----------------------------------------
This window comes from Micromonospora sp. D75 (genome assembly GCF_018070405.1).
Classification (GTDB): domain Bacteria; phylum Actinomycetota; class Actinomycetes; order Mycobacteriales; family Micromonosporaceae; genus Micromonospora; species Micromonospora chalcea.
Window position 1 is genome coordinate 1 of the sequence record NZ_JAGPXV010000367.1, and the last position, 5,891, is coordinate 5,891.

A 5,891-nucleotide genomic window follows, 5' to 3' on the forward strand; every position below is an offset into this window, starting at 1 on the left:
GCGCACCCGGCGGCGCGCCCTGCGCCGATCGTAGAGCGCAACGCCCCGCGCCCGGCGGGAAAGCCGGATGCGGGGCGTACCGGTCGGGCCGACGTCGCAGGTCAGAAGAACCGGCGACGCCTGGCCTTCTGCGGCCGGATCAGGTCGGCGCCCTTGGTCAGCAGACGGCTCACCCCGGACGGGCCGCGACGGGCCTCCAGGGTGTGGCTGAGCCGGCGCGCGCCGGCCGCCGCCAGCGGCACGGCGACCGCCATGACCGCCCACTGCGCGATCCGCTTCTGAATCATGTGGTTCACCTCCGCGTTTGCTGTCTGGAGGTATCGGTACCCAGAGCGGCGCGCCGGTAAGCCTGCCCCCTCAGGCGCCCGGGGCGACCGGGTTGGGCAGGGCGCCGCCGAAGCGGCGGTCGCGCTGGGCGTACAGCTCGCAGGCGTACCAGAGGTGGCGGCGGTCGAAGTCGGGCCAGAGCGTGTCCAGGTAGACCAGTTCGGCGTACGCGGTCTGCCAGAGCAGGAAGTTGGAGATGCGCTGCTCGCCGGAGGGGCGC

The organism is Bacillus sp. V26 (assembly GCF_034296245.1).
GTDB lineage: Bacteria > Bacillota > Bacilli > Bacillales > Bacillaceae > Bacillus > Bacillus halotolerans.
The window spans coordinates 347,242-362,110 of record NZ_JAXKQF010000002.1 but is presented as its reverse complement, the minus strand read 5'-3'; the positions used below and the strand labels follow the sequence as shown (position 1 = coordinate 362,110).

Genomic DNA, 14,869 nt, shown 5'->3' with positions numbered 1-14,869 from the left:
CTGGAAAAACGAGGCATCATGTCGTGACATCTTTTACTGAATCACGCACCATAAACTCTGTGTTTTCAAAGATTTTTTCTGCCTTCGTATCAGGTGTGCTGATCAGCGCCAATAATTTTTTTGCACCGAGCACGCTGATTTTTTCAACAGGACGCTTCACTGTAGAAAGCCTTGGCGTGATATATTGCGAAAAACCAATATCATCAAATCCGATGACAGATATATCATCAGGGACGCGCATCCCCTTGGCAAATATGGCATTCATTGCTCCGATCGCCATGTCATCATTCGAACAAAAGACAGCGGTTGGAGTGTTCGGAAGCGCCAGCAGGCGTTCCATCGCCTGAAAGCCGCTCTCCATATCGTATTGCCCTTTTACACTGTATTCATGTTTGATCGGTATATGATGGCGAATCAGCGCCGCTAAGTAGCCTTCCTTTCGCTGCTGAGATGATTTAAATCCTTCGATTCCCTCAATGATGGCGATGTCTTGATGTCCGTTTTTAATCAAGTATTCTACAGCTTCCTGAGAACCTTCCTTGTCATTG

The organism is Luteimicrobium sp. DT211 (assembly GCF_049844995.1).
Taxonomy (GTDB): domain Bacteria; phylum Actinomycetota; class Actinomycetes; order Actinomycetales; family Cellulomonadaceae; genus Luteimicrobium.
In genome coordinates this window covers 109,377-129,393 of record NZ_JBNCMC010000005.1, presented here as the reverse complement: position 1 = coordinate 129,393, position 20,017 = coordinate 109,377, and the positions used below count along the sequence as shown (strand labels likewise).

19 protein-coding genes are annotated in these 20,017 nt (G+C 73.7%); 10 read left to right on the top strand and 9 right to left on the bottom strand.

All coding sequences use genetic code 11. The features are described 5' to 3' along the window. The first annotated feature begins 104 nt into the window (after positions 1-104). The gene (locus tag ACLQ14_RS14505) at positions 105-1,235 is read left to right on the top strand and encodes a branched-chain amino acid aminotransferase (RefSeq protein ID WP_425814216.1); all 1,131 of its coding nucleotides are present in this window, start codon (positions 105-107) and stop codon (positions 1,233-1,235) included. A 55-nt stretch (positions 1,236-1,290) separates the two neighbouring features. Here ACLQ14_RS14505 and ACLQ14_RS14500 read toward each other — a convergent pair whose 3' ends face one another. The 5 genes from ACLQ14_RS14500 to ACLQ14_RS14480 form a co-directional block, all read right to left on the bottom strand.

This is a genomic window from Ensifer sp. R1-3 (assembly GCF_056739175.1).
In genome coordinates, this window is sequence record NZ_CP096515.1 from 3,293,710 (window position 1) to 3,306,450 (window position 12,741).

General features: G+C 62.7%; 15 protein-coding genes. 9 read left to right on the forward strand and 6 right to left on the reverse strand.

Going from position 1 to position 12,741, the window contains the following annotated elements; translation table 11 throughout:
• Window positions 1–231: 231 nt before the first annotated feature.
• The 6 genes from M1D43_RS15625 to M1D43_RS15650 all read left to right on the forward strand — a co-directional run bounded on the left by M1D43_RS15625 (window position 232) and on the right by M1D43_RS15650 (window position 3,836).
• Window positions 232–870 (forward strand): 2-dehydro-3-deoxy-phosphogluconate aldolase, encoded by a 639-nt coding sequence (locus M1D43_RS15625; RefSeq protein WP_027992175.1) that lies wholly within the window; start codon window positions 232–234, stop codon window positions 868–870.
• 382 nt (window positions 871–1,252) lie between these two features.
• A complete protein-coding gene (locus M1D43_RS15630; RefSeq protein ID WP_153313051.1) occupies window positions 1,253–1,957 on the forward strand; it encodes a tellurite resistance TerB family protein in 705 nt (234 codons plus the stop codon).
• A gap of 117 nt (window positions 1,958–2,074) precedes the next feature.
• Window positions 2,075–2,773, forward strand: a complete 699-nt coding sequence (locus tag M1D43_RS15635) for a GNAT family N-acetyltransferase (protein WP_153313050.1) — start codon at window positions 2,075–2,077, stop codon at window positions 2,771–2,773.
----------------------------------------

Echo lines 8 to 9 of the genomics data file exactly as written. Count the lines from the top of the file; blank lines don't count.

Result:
The window spans coordinates 347,242-362,110 of record NZ_JAXKQF010000002.1 but is presented as its reverse complement, the minus strand read 5'-3'; the positions used below and the strand labels follow the sequence as shown (position 1 = coordinate 362,110).

Genomic DNA, 14,869 nt, shown 5'->3' with positions numbered 1-14,869 from the left: